I just got back from a week in Chulilla where I enjoyed great company, perfect climbing conditions and a welcome break from work and everyday life. We stayed at the refugio owned by Pedro Pons and his wife which is perched on the edge of the gorge just on the outskirts of the village. Not only was this one of the nicest climbing refugios I’ve ever been to, set in a stunning location with comfy rooms and good Wi-Fi, but it was amazing to meet and chat with the Spanish climbing legend himself. Pedro is a great inspiration to me having dominated both on rock and in competition, and I was made up to finally meet him in person.[caption id="attachment_23816" align="aligncenter" width="960"] Chulilla[/caption] [caption id="attachment_23820" align="aligncenter" width="540"] Walking to the crag[/caption]
Onsighting is one of my favourite forms of climbing, and Chulilla is brilliant for this. There are so many routes to go at in the 6s and 7s that when you clip the chains or fall you can just pull the rope and move on to the next one. I did so many brilliant routes during the week it would be hard to mention them all, but the standout has to be a 7c I did on the last day.[caption id="attachment_23818" align="aligncenter" width="720"] Dumbo Love (7a)[/caption]
Tufa climbs are all about weird body positions and trusting your feet on smeary holds, and these two things usually make me panic. Pedro suggested a 55m long tufa 7c to me and I was doubtful at first, but then the line looked so amazing I thought I might regret not having a go.
It was the most epic, intense experience I have ever had on a sport route. The route takes a line up two almost vertical smooth, featureless tufa pipes to a chain 55m up in the sky. I was never pumped, but my body was so tired from pushing and bridging that it felt like mental torture the whole way up. Most of the time I just wanted it to be over so the pain would stop, and yet I didn’t want it to end at the same time. It was like a weird puzzle of odd, off-balance moves that no amount of training could prepare you for.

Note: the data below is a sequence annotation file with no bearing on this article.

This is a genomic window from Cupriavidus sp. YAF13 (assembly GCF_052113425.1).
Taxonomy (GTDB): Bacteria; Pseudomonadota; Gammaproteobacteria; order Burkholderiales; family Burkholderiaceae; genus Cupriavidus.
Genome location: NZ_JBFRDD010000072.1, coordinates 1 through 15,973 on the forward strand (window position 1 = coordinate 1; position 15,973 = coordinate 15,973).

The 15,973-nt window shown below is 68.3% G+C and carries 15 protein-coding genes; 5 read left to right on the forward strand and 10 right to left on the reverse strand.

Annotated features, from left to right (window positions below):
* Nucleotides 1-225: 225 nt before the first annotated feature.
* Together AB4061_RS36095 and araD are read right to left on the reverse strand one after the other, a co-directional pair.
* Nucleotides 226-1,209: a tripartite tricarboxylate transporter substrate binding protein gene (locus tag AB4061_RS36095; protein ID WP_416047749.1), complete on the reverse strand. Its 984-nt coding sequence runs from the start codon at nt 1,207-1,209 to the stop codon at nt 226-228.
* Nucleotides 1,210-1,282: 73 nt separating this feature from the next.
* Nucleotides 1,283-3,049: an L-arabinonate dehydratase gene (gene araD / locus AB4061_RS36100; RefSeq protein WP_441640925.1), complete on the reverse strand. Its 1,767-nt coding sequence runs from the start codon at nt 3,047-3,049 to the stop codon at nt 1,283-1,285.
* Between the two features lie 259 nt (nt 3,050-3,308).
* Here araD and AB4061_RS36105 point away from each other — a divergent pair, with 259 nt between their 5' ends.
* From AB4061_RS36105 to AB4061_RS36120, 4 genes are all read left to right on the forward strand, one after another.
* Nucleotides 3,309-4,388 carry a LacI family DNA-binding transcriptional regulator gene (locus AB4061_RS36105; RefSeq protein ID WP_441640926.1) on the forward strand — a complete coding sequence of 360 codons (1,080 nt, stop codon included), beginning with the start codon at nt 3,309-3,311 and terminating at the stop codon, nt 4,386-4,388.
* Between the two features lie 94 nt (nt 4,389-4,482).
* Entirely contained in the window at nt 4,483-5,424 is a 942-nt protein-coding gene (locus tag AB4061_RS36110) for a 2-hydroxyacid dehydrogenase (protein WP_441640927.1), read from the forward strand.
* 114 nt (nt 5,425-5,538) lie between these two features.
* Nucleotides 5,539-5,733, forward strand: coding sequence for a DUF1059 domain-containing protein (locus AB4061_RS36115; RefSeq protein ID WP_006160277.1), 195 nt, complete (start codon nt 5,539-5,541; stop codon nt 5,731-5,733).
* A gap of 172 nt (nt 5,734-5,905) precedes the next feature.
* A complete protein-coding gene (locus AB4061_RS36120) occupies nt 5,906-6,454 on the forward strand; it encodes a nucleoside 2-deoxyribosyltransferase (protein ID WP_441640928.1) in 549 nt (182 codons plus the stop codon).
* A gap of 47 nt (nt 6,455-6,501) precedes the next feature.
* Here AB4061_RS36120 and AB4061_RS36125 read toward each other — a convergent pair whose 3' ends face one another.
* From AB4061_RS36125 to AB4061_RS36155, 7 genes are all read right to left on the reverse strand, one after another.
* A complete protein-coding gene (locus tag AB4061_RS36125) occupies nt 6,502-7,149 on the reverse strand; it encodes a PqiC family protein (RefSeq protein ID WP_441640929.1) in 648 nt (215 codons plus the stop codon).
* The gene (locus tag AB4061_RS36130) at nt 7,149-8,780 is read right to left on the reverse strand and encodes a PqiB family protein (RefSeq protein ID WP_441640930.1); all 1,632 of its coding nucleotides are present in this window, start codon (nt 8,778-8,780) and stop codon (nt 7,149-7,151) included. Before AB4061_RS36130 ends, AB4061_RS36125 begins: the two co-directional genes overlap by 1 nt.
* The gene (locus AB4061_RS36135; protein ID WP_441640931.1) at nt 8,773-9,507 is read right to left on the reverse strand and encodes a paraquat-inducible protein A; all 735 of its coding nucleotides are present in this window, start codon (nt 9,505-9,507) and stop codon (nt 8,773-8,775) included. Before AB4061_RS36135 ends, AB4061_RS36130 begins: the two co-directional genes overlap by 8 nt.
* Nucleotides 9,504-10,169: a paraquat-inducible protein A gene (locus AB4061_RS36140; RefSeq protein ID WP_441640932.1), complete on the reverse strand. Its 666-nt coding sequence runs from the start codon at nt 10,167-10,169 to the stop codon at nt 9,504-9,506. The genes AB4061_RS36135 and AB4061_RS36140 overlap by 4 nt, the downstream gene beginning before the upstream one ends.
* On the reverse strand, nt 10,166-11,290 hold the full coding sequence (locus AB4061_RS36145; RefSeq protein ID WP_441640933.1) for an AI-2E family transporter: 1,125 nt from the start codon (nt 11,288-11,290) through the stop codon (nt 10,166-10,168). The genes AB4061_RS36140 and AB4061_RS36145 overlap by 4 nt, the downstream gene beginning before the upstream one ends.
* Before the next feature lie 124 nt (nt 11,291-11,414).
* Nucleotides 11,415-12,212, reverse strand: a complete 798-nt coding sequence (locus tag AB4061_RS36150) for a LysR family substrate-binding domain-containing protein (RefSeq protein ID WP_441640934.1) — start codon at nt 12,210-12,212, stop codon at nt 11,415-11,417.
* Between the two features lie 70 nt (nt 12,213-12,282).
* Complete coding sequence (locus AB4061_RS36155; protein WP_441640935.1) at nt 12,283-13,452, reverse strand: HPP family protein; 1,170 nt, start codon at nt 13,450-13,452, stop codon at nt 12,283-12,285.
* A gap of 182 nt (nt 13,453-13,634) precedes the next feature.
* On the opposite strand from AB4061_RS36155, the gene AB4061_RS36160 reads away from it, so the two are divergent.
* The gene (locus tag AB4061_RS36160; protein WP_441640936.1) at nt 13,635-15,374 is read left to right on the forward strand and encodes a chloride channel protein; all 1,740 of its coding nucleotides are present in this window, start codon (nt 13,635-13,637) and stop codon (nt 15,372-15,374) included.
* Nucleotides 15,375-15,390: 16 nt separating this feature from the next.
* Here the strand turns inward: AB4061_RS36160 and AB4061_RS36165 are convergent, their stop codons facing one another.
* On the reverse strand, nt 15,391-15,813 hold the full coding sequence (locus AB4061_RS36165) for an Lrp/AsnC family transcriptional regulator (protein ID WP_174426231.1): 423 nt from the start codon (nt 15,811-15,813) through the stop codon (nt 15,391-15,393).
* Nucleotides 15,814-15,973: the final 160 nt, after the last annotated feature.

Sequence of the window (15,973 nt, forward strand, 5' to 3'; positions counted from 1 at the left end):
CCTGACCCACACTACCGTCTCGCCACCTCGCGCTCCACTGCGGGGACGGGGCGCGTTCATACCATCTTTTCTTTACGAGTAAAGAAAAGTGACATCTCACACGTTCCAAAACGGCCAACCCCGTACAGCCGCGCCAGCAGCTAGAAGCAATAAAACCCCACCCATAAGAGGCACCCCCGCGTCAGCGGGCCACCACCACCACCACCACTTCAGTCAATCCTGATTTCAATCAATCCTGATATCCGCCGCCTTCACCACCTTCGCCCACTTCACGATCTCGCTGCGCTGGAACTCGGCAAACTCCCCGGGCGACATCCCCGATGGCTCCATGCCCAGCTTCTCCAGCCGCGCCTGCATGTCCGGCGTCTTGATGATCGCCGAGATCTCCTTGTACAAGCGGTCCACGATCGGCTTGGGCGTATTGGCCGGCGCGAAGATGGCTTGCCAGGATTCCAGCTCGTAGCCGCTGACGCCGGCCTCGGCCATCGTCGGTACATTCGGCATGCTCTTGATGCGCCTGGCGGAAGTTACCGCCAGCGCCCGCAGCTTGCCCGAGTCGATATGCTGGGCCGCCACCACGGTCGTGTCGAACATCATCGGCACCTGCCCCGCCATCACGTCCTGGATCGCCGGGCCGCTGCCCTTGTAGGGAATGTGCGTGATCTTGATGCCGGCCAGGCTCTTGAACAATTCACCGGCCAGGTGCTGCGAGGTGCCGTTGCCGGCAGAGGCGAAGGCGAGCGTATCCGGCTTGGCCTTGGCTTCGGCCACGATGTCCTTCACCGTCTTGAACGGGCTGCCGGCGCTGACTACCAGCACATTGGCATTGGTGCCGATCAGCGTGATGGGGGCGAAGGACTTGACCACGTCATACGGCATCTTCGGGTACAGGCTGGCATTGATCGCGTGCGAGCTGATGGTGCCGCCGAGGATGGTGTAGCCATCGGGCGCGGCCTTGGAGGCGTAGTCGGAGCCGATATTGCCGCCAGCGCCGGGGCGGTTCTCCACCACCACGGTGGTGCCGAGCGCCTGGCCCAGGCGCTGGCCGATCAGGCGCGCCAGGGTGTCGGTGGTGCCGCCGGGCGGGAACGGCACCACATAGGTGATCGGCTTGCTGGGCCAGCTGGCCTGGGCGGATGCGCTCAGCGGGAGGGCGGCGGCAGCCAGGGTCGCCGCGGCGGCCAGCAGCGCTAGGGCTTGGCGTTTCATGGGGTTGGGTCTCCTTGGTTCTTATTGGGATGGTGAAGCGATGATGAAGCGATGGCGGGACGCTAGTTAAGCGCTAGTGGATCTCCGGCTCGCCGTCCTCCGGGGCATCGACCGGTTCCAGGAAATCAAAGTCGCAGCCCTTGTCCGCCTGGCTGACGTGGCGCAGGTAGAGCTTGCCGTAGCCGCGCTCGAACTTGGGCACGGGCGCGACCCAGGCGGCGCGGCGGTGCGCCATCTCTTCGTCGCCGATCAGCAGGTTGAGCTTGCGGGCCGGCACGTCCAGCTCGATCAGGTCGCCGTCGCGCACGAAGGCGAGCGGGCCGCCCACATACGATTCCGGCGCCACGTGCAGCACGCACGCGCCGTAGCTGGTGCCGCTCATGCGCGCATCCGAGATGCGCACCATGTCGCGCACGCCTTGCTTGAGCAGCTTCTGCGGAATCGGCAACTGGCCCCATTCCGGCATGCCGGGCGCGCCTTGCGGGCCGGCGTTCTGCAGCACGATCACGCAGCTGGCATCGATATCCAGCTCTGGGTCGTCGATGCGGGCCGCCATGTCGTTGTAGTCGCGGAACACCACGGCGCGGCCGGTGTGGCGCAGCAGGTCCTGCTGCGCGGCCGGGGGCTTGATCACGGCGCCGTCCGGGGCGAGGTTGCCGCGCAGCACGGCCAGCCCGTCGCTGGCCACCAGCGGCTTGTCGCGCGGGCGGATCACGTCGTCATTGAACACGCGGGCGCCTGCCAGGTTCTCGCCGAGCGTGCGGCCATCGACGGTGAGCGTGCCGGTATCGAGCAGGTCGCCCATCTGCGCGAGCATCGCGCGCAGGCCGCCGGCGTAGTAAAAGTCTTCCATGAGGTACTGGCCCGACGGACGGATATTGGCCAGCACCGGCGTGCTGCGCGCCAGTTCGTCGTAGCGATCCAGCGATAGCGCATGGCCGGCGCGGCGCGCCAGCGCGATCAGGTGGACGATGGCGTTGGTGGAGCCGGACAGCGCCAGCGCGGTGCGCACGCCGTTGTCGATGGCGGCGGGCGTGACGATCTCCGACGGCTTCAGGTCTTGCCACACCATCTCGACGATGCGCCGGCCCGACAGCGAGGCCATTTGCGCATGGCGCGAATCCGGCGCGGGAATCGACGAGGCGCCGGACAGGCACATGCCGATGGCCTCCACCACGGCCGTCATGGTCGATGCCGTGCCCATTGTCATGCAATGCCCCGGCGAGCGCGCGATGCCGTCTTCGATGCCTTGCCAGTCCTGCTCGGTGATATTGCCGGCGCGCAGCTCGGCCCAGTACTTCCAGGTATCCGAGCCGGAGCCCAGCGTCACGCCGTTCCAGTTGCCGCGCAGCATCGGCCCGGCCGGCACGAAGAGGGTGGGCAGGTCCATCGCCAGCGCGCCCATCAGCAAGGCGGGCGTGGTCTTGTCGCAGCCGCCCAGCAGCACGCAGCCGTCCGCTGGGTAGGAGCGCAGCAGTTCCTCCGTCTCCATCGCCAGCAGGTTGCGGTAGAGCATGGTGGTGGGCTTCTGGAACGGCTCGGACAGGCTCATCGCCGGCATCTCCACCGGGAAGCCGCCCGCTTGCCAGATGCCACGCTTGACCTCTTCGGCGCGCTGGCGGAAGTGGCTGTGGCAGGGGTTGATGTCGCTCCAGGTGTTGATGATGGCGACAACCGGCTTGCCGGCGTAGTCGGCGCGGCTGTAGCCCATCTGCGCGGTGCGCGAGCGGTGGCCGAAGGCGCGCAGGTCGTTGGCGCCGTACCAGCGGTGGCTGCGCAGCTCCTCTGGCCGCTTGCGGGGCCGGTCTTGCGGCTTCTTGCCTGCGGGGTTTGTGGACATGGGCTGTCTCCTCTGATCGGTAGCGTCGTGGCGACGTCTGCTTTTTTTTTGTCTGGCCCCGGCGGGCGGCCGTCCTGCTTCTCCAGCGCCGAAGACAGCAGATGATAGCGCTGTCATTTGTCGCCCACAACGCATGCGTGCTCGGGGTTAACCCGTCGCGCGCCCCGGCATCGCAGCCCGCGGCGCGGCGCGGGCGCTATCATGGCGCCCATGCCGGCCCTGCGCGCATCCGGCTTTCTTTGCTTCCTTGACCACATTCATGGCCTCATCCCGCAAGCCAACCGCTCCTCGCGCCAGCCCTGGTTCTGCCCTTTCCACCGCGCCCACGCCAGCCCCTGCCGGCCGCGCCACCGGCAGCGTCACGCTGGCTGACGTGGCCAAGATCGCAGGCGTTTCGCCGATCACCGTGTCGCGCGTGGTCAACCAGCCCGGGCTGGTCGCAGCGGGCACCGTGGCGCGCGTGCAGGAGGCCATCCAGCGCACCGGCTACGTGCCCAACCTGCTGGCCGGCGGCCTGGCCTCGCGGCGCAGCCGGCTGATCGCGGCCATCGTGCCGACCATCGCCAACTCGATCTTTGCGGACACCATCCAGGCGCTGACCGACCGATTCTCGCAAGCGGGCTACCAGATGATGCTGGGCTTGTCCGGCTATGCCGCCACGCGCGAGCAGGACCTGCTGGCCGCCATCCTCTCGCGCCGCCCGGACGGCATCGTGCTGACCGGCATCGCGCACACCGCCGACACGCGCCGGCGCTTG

It took me an hour and a half to figure out a way to the chains, and I am really grateful to Karl for belaying and Keith for hanging around at a cold crag all that time. It was a brilliant route, and one of the most amazing pieces of rock I have ever climbed. I never would have got on it without the recommendation so thanks Pedro! It definitely made my trip.[caption id="attachment_23821" align="aligncenter" width="1224"] El catador de sake (7a+)[/caption]
I was really sad to come home after such a great week clipping bolts, soaking up the sun and speaking Spanish. Chulilla is a beautiful place and I’d definitely recommend it (and the Altico refugio) to anyone looking for somewhere new to go.[caption id="attachment_23819" align="aligncenter" width="720"] Rest day at the refugio[/caption][vimeo